It should be worth mentioning to you that copious amounts of drool may ensue while reading this article.  If you’re a numbers junkie, read ahead.  If you’re an experience junkie, read ahead.  If you’re a looks person, read ahead.  Well, you got it.  There’s something for everybody in this car, and this article! The 2015 Ferrari LaFerrari is the most powerful production Ferrari ever made.  Yipe.  It’s also the first hybrid Ferrari ever made.  Yowza.  It’s carbon-fiber tub (where the driver and passenger sit) is made from the same carbon fiber as the frighteningly fast Ferrari F1 cars, and it’s formed by the same team that makes the F1 cars.  Wow.  It’s name translates to “The Ferrari.” As emissions regulations around the world get harder, supercar manufacturers are forced to turn to alternative different forms of power.  McLaren’s powerful P1 hypercar uses two turbochargers, an electric motor, and an already powerful 3.8-liter V8.  Stuttgart fired back with an equally impressive salvo that is the 918 Spyder, which uses an insanely powerful naturally aspirated V8 with two electric motors.  The LaFerrari is just as, if not more impressive.  It’s pretty darn hard to beat a Ferrari V12 for power, reliability, and sound. All three of said cars are spiritual and literal successors to simply amazing hypercars from about 10-15 years ago.  The P1 is the successor to the legendary McLaren F1 of the late 1990’s.  The 918 replaces the controversial Carrera GT, the car that Paul Walker and Roger Rodas died in late last year.  The LaFerrari replaces the stunning Enzo, named for Enzo Ferrari, the founder of Ferrari.  But, we aren’t going to be talking THAT much about the LaFerrari’s rivals. The seats are bolted directly to the carbon fiber tub, which means that they are not adjustable.  Ferrari tailors seat padding for each and every customer and their passenger.  A small lever does move the pedals fore and aft.  The flat-bottomed steering wheel adapted from the Ferrari 458 Italia Speciale telescopes and moves up and down.  The LCD screen that is the speedometer and tachometer has a 9000 RPM redline, but the engine will briefly go to 9250 RPM. The V12 engine is pulled from the F12 Berlinetta, which means that it displaces 6.3 liters, and puts out a shriek like nothing of this world.  It trades low-end power for a higher redline (the F12 stops revving at 8250 RPM, and the LaFerrari stops revving at 9000).  It also makes 58 more horsepower (731 versus 789).  The 161-horsepower electric motor that is bolted to the back of the equally fabulous seven-speed twin-clutch automatic transmission kicks in at low speeds and when the engine hits redline.  There is no EV mode, as Ferrari estimates that the range from the batteries is under 6 miles, and Ferrari has no plans of adding more batteries or EV range. With a combined 950 horsepower, this car is more far more powerful than the 903-horsepower P1 or the 887-horsepower 918 Spyder.  This means that the Launch button looks pretty dang tantalizing.  Ferrari claims 0-60 in under 3 seconds, but won’t allow any major automotive media publications to gather data. A nice touch is the small plaque at the bottom of the steering wheel, which allows owners to put whatever they want onto it.  The steering should be quick, as Ferrari says that the steering wheel will turn just under two turns lock-to-lock.  That’s on par with an F1 car.  Yet another Ferrari first is the electromechanical steering.  That basically means that an electric motor boosts the steering in addition to the power booster. The rear wing moves up and down, yet Ferrari claims that it shouldn’t impede driver rearview visibility too terribly much.  The flaps at the front of the hood lift up when the brakes are applied.  Combine those two flaps with the rear wing, and the car can generate up to 800 pounds of downforce at 125 mph. The LaFerrari also has an active exhaust system.  This means that there is a series of flaps inside of the mufflers to mute the noise when you’re not digging into the throttle.  When you get into the throttle, the valves stay open for more noise.  Another bonus – the electric motor’s high-pitched whine is drowned out by the wail of the V12! Yet another added bonus is the fact that every single piece of electronics in the LaFerrari don’t interfere with the driver, which means that the driver can drive as fast as they want to (on a track!) without having to fight all of the nannies.  That’s a problem with most new cars.  Give a driver a car with nannies that they have to fight, and it can lead to a horrible driving experience.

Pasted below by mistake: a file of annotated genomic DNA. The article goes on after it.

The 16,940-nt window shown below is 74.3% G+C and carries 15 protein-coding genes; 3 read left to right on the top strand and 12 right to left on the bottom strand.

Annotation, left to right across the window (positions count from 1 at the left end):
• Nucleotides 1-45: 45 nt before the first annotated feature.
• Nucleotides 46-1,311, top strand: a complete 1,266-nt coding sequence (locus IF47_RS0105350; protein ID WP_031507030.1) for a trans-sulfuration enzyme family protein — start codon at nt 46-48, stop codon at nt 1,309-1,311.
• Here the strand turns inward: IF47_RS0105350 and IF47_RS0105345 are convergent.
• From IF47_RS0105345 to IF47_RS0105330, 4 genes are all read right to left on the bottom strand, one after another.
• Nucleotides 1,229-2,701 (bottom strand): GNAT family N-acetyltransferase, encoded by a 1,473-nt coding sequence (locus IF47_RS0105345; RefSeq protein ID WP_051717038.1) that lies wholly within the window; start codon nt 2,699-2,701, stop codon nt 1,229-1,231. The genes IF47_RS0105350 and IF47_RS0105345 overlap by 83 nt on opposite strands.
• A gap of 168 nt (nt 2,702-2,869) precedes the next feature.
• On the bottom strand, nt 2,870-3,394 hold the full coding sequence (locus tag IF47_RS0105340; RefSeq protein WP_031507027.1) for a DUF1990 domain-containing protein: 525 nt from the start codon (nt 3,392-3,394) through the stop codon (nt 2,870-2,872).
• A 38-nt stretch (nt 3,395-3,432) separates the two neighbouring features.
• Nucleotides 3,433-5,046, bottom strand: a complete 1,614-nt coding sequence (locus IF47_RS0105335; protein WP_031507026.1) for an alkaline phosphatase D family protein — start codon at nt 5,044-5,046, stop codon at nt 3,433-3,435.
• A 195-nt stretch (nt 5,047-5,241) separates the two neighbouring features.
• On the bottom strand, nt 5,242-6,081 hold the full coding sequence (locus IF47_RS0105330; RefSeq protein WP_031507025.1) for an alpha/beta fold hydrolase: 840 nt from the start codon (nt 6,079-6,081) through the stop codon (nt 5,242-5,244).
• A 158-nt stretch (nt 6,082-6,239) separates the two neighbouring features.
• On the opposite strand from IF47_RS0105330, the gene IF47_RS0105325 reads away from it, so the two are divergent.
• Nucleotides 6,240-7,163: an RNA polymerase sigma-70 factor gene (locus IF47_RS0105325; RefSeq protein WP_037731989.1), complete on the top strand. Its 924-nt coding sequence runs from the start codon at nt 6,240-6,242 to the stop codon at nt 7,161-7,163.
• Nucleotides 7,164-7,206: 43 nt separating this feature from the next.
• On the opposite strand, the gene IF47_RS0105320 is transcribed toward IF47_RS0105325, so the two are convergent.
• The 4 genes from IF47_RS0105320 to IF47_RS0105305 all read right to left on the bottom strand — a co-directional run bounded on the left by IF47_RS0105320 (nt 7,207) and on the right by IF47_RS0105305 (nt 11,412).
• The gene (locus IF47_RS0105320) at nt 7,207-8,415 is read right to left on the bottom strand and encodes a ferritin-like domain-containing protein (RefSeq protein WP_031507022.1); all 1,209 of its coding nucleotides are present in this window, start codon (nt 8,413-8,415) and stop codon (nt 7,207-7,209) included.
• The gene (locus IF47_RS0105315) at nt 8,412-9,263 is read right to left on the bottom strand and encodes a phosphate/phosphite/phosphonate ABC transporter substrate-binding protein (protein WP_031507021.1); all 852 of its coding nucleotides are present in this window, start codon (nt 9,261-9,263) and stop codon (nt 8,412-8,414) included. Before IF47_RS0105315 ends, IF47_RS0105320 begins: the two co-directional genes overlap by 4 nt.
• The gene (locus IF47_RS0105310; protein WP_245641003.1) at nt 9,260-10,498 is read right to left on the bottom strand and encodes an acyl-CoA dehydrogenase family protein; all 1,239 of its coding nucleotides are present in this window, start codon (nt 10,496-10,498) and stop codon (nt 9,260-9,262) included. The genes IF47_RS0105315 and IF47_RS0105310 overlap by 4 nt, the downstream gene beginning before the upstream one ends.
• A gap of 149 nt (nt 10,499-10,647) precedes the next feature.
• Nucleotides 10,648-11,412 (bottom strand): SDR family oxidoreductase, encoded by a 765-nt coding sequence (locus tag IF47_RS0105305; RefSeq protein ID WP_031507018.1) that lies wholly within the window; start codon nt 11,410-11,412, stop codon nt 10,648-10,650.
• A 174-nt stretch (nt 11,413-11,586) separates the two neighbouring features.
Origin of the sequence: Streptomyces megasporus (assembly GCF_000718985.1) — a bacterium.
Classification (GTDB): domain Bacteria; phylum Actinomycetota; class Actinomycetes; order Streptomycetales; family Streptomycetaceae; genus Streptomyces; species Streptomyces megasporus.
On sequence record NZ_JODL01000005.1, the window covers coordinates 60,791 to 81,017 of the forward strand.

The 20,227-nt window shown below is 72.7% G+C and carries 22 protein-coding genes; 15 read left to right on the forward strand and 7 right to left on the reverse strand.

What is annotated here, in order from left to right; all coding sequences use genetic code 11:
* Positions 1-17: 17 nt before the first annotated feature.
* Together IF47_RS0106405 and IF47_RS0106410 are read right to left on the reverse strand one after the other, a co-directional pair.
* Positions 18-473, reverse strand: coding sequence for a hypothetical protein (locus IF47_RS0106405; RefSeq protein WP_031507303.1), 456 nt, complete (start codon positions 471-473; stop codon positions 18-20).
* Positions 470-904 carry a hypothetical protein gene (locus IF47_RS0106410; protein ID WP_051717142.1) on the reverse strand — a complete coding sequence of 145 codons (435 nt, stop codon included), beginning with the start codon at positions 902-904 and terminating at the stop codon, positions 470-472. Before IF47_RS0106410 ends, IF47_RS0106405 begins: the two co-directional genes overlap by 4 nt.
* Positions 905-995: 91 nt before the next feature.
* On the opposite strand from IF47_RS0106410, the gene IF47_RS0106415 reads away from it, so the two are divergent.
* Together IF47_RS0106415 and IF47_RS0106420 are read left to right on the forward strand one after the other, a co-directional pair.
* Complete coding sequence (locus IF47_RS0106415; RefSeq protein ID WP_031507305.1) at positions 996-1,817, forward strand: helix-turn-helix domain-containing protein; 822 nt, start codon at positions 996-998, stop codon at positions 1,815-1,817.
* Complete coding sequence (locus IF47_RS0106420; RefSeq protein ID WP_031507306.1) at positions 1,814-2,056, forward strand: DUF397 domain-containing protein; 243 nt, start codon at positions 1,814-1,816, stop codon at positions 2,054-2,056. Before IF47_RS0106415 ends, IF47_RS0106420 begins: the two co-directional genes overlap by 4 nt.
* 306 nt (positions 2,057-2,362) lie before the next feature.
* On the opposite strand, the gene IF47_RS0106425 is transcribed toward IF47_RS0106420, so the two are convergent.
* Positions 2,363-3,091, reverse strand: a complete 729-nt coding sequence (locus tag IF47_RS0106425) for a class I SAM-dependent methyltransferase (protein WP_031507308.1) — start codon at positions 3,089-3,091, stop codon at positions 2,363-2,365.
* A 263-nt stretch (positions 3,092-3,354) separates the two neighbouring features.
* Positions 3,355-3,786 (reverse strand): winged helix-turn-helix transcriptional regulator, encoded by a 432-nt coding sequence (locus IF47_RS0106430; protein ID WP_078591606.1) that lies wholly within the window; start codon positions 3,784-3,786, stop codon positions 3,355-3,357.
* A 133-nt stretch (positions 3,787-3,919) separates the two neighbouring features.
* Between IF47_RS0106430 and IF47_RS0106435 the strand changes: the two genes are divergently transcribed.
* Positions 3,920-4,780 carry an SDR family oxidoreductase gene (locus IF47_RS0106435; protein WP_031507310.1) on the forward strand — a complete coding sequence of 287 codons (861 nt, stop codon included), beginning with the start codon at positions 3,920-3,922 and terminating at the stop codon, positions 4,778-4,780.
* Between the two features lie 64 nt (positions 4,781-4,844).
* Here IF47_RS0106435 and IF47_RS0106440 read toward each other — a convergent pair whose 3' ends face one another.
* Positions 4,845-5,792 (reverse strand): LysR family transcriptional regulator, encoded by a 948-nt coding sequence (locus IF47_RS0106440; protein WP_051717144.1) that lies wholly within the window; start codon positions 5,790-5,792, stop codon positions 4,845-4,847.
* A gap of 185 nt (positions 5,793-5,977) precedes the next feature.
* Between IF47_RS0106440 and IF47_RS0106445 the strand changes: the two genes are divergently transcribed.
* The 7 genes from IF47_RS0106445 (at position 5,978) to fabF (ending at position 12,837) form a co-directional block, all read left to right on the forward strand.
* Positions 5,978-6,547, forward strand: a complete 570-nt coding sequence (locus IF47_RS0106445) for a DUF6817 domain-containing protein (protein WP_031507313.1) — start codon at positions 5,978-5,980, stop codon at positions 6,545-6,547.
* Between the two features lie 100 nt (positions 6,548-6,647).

Ferrari LaFerrari Drift

Ferrari LaFerrari